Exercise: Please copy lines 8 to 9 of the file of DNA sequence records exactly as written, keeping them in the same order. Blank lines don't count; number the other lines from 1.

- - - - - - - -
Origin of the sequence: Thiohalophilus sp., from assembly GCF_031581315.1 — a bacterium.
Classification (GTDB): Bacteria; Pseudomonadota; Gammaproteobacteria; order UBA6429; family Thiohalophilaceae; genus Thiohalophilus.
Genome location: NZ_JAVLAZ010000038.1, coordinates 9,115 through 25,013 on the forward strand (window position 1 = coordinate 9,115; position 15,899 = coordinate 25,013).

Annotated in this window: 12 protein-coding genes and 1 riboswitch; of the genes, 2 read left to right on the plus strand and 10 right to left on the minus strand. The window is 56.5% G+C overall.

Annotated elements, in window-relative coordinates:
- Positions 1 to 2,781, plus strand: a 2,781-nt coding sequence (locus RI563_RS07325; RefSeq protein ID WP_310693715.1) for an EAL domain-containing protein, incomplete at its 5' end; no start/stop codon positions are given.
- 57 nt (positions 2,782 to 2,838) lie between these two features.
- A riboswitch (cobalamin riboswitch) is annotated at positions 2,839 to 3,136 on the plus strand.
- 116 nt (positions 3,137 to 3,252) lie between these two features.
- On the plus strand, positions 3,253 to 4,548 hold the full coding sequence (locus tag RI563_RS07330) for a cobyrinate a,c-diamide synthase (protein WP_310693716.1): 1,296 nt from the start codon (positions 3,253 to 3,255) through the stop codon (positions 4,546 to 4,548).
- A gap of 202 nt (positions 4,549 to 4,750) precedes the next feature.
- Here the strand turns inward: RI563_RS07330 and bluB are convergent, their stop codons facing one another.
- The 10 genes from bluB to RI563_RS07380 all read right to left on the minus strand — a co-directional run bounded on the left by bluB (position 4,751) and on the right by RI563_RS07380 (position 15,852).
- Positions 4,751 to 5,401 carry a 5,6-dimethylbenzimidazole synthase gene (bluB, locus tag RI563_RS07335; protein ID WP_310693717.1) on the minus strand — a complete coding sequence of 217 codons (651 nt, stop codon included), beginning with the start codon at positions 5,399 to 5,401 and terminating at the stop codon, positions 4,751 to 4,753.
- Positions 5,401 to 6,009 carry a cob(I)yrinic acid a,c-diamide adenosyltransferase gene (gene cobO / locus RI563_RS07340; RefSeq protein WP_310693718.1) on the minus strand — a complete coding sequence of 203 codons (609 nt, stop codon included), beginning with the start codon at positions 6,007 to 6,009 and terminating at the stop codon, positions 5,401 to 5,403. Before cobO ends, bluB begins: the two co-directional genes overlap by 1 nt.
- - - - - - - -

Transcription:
- A riboswitch (cobalamin riboswitch) is annotated at positions 2,839 to 3,136 on the plus strand.
- 116 nt (positions 3,137 to 3,252) lie between these two features.